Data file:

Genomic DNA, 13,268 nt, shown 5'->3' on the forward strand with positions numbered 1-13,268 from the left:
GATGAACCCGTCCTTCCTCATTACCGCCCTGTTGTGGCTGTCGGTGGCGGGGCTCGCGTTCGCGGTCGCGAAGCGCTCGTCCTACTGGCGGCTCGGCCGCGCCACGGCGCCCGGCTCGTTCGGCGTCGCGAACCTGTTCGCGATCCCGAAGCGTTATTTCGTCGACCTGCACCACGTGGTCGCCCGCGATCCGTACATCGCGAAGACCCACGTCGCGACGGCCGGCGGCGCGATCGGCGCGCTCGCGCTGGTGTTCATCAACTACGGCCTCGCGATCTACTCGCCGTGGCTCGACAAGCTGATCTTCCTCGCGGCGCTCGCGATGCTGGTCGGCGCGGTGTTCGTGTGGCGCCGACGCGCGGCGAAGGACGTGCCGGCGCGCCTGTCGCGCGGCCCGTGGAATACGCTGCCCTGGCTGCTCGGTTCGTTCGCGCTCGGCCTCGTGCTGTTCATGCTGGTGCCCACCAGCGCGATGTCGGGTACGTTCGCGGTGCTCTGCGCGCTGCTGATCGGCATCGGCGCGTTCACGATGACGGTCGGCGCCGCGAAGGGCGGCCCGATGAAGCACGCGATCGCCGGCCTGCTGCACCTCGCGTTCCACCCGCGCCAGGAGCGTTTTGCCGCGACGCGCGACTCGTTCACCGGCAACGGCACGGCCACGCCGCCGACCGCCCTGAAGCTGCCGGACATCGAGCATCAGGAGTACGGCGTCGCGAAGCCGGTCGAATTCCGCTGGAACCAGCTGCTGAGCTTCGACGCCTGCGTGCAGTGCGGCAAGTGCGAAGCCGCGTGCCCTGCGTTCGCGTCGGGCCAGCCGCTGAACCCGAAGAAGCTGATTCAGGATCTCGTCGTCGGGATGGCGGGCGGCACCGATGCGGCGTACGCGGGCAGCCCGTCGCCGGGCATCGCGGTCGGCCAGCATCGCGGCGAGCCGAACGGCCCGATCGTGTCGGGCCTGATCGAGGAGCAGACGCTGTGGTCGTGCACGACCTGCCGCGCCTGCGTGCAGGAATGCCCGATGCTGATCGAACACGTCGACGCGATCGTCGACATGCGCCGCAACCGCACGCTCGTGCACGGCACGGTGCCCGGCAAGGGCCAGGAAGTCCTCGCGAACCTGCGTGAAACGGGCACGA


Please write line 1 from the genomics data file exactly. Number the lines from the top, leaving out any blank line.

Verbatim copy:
Genomic DNA, 13,268 nt, shown 5'->3' on the forward strand with positions numbered 1-13,268 from the left: